Tales of a Veterinary Spouse #4: No Hablo Inglés

Drawing on my fine command of the English language, I said nothing.”–Robert Benchley

We  have a house full of animals.  At the present we have a very manageable three dogs, two horses and one cat.  OK, the horses are in the back yard, not the house.  You get the picture.  In the past we have had chickens, guinea hens, turkeys (both wild and domestic), rabbits, hedgehogs a rooster and a donkey.   I  had to put my foot down regarding the latter two.  I work from a home office.   The noises coming from our backyard wrecked havoc while I was on the phone making business calls.  It sounded like I was selling farm supplies out of a silo in Iowa.

OK, I knew there would be animals in my household.  I signed on for that.  But Cheryl doesn’t just collect animals.  She collects other veterinarians.  They come here; they live with us.  They stay for a few days, weeks, months, or in a couple of notable cases, years.   They come from all over the world:  from Venezuela…Columbia…Chile…Afghanistan…Turkey…The Philippines…all over.  If there were Martian veterinarians we would have housed one by now.   Just for variety, we also had a law student from Beijing.   Never mind how or why they have landed in our hacienda;   I could write an entire book on the characters that have lived with us.   But today, let’s talk about just one.   Dr. Gibson Fernandez.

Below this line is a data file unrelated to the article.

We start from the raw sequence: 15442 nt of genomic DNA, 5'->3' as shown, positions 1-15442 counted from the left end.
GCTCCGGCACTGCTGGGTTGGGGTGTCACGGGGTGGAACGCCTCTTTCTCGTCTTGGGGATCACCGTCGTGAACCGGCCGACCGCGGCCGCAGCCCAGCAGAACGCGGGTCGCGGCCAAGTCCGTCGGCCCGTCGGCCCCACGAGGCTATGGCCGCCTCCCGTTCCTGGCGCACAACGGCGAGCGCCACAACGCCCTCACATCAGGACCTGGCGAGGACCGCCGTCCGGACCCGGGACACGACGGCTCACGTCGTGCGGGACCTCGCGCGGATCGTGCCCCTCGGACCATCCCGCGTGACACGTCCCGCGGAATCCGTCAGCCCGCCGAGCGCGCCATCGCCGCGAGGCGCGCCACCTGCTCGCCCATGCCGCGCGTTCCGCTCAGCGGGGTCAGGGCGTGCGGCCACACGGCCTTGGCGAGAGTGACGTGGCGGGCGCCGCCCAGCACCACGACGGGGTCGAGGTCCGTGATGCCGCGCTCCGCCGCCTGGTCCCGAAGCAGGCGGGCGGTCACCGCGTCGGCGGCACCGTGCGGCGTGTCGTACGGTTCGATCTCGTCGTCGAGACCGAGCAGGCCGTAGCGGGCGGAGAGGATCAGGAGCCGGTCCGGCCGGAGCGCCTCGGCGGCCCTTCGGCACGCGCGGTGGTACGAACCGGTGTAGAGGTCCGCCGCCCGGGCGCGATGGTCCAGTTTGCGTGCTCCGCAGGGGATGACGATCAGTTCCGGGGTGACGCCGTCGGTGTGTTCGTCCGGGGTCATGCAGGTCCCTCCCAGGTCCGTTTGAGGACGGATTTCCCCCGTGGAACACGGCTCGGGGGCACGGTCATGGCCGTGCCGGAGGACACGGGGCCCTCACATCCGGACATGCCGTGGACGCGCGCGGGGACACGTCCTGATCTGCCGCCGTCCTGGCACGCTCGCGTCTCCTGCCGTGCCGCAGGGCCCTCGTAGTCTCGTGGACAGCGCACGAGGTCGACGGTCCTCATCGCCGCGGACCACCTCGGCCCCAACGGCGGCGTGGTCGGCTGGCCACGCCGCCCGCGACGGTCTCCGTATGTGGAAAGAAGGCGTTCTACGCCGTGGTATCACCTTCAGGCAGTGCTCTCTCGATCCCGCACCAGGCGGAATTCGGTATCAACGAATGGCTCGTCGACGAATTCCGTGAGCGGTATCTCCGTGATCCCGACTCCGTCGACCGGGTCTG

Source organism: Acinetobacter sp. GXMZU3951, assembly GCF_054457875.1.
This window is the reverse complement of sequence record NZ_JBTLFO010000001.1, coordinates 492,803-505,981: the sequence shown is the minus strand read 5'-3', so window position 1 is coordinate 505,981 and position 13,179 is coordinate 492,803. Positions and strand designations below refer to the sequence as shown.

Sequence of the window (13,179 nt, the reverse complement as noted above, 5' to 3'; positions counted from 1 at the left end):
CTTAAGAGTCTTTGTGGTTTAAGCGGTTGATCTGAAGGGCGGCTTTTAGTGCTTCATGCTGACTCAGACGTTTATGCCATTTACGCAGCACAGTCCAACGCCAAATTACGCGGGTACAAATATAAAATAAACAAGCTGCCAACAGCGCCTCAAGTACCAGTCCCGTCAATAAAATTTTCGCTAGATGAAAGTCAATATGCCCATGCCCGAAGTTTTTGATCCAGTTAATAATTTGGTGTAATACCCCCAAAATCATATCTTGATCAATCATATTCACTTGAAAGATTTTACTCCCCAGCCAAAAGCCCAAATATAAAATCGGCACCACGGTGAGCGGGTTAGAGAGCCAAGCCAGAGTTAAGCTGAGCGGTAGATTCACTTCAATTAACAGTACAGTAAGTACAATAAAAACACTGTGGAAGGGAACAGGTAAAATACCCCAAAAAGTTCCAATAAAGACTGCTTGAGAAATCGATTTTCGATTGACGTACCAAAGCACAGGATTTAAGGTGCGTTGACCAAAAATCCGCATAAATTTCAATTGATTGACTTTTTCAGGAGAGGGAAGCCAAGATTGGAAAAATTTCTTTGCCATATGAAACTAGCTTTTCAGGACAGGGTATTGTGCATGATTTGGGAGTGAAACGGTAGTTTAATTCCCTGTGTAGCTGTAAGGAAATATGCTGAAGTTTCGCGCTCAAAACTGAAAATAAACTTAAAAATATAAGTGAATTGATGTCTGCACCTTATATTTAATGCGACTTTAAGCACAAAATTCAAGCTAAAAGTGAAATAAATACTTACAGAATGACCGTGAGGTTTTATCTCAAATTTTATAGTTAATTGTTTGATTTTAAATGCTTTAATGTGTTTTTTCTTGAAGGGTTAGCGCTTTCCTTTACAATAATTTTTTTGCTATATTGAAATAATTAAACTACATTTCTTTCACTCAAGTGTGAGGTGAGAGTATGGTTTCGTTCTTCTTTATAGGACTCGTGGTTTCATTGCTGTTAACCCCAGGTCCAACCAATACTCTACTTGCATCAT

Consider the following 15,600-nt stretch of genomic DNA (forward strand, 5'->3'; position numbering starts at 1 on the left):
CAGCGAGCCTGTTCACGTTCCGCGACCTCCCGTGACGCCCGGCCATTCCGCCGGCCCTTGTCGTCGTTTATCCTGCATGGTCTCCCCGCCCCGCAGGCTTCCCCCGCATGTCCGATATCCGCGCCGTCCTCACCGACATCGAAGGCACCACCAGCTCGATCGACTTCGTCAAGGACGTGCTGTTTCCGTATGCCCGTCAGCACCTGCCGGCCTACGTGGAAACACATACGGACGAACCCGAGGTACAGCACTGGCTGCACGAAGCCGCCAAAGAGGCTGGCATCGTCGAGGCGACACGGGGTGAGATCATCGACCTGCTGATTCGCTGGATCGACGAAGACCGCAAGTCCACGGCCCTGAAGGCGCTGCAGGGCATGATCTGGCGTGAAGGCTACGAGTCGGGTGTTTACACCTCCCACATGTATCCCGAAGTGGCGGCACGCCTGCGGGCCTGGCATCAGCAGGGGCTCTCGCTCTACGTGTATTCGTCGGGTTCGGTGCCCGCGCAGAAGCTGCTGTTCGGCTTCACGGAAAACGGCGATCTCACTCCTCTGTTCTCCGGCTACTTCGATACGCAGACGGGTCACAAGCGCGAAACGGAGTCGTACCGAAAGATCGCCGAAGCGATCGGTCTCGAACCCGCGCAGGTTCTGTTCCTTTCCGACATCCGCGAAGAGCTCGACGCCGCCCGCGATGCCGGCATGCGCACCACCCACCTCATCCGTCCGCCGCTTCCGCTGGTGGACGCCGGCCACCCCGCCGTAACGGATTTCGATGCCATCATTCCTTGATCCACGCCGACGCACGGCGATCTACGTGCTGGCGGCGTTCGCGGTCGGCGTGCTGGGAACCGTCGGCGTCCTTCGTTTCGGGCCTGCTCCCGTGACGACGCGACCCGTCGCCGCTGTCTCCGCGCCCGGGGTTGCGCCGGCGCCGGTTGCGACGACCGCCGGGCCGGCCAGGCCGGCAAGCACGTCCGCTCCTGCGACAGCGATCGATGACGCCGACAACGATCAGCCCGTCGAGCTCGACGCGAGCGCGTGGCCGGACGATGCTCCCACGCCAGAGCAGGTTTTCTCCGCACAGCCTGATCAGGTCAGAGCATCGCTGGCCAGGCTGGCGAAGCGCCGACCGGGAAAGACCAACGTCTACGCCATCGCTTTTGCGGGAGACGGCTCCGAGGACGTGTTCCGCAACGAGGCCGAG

mariachi-helps-to-speak-SpanishAh, Gibson.  He hails from Maracaibo, Venezuela where he is a professor of veterinary medicine at the University of Zulia.  He did an internship at my wife’s veterinary hospital back in the late 1990’s and has been spending the month of August with us every year since.  He just happens to be be one of the most personable and likeable people you have ever met.  I swear, he has more friends in Connecticut, just from his one month a year,  than we do living here our whole lives.  The phone starts ringing days before he arrives.  “When is Gibson coming?” “Is Gibson there yet?” “Can Gibson come out and play?”

Gibson is smart, funny, affable and a loyal friend.  Everybody loves Gibson.  It seems he has but one small failing.

His English sucks.   Even after fifteen years of visits and an ESL course,  he still never fails to leave us in hysterics with his lingual gaffs.  You think Desi Arnaz sounded funny?  You ain’t heard nothing yet.  On his most recent visit the three of us were in the car when we crossed over one of Connecticut’s major rivers,  the Housatonic.

“Isn’t that the Titanic?” Gibson queried.

Sen͂or Gibson.

El Doctor Gibson.

We almost drove off the road laughing.   Here are three of his best gems from years gone by.

Scene #1:  A warm summer’s day.  Gibson comes in from the yard and proudly states, “I killed all of the Wops under the deck.”

We are presently paying the Irish mafia to protect him from the Italian mafia

Scene #2:  A balmy summer’s eve.  We are eating dinner out on the now Wop-free deck.  Gibson licks his lips as he devours the barbecue chicken I have just finished grilling and proclaims, “Mark is a good cock!”

NOOOOOOOOOOOO!! Gibson!!  That’s not a complement.  Well at least, not coming from you.

Scene #3: A typical day at my wife’s office.  Or rather, a typical Gibson visit day.   But as he and Cheryl are working up a case, the groomer is having a hard time in the next room with a rather hissy cat.

“Bad pussy! Bad pussy.”  The groomer scolds the feline.   Cheryl and Gibson hear this and Cheryl ignores it.  But Gibson immediately goes next door, picks up the cat, and begins examining its genitals.

“What are you doing?” Cheryl asks.

“Well,” Gibson says quite seriously, “Donna said it has a bad pussy!”

It’s OK.  We still love Gibson.  We love him the way Lucy loved Desi, bad English and all.